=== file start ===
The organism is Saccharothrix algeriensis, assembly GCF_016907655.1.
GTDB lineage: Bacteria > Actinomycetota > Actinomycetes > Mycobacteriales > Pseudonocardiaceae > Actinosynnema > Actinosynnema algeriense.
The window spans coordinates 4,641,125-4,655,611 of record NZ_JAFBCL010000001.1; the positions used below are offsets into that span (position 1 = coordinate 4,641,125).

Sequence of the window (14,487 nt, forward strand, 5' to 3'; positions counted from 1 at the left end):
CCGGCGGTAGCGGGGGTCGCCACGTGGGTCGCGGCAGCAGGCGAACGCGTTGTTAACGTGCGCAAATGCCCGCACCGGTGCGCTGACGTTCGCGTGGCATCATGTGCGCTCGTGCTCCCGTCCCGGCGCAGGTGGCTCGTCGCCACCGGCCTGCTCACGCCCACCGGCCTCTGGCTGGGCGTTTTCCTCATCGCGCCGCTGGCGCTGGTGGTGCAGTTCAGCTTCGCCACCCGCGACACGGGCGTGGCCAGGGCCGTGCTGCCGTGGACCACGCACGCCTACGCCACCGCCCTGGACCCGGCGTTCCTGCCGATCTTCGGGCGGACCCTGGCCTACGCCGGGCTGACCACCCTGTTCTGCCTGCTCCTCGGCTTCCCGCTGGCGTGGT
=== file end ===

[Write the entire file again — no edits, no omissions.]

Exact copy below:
The organism is Saccharothrix algeriensis, assembly GCF_016907655.1.
GTDB lineage: Bacteria > Actinomycetota > Actinomycetes > Mycobacteriales > Pseudonocardiaceae > Actinosynnema > Actinosynnema algeriense.
The window spans coordinates 4,641,125-4,655,611 of record NZ_JAFBCL010000001.1; the positions used below are offsets into that span (position 1 = coordinate 4,641,125).

Sequence of the window (14,487 nt, forward strand, 5' to 3'; positions counted from 1 at the left end):
CCGGCGGTAGCGGGGGTCGCCACGTGGGTCGCGGCAGCAGGCGAACGCGTTGTTAACGTGCGCAAATGCCCGCACCGGTGCGCTGACGTTCGCGTGGCATCATGTGCGCTCGTGCTCCCGTCCCGGCGCAGGTGGCTCGTCGCCACCGGCCTGCTCACGCCCACCGGCCTCTGGCTGGGCGTTTTCCTCATCGCGCCGCTGGCGCTGGTGGTGCAGTTCAGCTTCGCCACCCGCGACACGGGCGTGGCCAGGGCCGTGCTGCCGTGGACCACGCACGCCTACGCCACCGCCCTGGACCCGGCGTTCCTGCCGATCTTCGGGCGGACCCTGGCCTACGCCGGGCTGACCACCCTGTTCTGCCTGCTCCTCGGCTTCCCGCTGGCGTGGT